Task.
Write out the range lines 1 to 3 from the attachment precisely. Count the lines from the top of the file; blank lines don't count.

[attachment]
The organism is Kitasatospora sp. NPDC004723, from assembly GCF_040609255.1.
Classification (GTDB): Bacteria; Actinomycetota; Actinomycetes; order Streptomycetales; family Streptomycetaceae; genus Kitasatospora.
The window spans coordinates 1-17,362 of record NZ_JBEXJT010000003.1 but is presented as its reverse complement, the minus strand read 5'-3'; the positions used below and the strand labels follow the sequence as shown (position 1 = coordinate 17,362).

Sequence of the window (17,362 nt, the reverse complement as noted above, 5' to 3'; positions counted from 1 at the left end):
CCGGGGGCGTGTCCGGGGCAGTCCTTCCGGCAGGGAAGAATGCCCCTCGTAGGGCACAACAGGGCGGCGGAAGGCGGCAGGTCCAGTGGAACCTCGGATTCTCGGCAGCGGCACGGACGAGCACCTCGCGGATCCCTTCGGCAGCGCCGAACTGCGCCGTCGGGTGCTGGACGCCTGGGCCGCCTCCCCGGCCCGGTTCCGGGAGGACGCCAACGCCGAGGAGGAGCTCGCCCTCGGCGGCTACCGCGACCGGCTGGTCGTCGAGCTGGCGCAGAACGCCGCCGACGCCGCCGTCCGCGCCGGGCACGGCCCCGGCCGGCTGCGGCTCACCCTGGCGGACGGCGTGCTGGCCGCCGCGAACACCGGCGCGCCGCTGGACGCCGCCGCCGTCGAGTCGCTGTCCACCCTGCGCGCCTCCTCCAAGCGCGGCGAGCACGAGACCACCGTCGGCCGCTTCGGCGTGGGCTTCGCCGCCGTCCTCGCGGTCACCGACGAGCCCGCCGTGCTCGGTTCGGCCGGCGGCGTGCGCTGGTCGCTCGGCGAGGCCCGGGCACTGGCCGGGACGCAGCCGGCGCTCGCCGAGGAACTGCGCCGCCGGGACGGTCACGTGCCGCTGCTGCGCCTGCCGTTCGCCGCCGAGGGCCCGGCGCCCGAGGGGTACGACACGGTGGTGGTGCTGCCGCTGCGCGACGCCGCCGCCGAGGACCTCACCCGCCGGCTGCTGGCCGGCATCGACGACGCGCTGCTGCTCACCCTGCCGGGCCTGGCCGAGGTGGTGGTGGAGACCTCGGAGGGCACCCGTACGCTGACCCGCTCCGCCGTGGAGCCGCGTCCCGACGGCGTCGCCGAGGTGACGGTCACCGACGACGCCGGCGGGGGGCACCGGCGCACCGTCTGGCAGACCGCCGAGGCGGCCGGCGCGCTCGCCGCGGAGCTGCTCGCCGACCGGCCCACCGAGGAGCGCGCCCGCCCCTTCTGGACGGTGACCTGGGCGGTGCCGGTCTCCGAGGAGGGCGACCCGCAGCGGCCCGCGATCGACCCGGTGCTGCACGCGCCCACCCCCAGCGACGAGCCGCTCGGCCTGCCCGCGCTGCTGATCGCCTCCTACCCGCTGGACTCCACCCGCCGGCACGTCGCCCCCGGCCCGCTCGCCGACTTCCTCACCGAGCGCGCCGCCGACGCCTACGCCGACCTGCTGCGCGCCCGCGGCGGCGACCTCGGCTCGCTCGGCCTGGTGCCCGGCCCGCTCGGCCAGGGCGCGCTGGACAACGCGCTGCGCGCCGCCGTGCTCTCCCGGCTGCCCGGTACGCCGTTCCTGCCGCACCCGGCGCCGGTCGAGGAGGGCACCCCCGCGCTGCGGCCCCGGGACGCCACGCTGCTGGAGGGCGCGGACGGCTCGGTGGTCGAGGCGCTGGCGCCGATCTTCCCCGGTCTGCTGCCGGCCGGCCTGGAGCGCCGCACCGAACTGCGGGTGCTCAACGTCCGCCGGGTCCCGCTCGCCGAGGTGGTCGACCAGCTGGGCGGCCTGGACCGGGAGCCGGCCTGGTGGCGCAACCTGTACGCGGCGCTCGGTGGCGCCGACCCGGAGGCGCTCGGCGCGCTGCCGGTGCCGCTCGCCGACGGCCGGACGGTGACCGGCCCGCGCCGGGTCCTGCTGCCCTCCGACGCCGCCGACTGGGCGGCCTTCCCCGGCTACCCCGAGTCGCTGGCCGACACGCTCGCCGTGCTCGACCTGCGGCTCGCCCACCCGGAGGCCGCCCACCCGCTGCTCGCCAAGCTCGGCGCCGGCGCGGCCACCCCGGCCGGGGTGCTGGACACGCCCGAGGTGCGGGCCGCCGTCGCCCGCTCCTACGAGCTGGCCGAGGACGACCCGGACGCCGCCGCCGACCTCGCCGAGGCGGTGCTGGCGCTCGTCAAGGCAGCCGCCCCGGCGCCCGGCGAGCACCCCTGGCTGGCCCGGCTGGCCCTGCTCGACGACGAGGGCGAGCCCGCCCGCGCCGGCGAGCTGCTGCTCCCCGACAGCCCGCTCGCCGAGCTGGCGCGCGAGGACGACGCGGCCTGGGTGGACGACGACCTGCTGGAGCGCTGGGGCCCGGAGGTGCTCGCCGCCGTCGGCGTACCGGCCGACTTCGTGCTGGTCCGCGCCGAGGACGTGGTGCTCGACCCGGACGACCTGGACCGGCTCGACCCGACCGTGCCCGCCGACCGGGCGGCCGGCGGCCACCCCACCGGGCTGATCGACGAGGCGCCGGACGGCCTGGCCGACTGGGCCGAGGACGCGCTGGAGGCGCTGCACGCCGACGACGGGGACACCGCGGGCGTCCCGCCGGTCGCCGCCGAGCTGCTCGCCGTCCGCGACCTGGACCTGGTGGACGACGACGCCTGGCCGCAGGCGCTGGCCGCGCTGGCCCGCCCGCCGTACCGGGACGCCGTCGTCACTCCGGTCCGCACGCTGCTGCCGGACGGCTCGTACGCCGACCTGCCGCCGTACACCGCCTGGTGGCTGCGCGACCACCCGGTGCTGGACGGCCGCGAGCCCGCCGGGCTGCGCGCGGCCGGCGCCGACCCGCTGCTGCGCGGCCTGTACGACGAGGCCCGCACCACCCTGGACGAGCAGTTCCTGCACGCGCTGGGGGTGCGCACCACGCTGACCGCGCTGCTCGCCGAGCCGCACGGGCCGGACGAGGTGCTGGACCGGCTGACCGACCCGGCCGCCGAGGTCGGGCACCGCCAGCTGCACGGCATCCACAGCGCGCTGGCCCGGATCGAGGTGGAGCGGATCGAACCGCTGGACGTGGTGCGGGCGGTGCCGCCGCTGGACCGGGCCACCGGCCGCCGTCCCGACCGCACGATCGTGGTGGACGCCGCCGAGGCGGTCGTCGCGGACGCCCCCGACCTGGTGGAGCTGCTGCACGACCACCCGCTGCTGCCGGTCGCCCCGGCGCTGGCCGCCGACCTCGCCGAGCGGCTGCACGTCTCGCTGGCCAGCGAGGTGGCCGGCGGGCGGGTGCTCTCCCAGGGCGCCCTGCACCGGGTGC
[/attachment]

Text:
The organism is Kitasatospora sp. NPDC004723, from assembly GCF_040609255.1.
Classification (GTDB): Bacteria; Actinomycetota; Actinomycetes; order Streptomycetales; family Streptomycetaceae; genus Kitasatospora.
The window spans coordinates 1-17,362 of record NZ_JBEXJT010000003.1 but is presented as its reverse complement, the minus strand read 5'-3'; the positions used below and the strand labels follow the sequence as shown (position 1 = coordinate 17,362).